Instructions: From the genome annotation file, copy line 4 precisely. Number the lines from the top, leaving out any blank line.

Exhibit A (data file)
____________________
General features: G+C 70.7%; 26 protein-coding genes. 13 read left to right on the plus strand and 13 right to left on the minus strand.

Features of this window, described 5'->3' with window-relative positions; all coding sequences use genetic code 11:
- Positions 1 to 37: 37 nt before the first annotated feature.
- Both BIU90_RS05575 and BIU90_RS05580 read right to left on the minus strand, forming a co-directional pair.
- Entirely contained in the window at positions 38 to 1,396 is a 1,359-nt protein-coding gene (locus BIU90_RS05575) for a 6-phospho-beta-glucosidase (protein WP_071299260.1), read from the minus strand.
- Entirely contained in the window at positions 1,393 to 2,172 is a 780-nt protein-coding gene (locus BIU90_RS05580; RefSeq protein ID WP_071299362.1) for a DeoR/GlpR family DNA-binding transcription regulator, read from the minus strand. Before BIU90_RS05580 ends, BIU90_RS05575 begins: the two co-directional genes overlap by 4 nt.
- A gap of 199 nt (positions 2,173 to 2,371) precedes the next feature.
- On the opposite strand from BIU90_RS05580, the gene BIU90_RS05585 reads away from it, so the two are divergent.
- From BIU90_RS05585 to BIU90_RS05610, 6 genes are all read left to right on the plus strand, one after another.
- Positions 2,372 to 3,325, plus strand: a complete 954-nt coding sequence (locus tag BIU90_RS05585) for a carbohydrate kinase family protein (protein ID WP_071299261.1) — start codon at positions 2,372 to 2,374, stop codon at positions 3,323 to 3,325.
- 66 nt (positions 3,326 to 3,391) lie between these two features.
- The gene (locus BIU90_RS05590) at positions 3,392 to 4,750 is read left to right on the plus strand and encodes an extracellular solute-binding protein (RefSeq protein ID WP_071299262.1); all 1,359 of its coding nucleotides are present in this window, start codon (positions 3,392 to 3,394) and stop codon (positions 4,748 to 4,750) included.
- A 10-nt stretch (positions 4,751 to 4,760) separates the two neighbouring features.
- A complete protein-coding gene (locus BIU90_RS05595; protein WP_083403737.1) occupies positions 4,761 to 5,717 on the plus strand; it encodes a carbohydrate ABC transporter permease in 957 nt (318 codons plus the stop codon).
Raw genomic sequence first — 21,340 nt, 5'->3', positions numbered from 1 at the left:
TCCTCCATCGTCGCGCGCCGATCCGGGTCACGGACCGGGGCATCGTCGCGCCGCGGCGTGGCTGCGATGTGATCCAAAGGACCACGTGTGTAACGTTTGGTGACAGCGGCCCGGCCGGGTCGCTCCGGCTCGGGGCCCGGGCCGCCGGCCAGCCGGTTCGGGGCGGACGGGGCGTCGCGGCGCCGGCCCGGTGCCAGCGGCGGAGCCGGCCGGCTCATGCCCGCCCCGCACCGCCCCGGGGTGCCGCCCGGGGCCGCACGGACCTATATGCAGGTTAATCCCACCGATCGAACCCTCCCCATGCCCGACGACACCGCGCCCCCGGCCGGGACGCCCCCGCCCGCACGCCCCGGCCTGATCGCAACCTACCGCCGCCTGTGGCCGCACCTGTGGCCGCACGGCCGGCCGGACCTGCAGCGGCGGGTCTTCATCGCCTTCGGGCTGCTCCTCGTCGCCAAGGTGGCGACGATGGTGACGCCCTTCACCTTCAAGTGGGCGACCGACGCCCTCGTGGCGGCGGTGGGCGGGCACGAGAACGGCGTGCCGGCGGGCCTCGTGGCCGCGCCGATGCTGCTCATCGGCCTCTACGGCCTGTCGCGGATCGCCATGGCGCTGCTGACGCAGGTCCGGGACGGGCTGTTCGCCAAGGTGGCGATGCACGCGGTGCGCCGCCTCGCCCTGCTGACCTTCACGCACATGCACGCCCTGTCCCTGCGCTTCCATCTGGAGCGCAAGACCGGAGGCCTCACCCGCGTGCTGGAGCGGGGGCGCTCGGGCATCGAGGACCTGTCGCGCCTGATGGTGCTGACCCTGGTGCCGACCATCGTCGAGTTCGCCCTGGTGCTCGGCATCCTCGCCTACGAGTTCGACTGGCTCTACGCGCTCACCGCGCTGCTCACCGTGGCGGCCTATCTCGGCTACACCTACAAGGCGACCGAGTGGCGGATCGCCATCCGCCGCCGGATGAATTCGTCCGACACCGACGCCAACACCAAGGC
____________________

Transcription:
- Both BIU90_RS05575 and BIU90_RS05580 read right to left on the minus strand, forming a co-directional pair.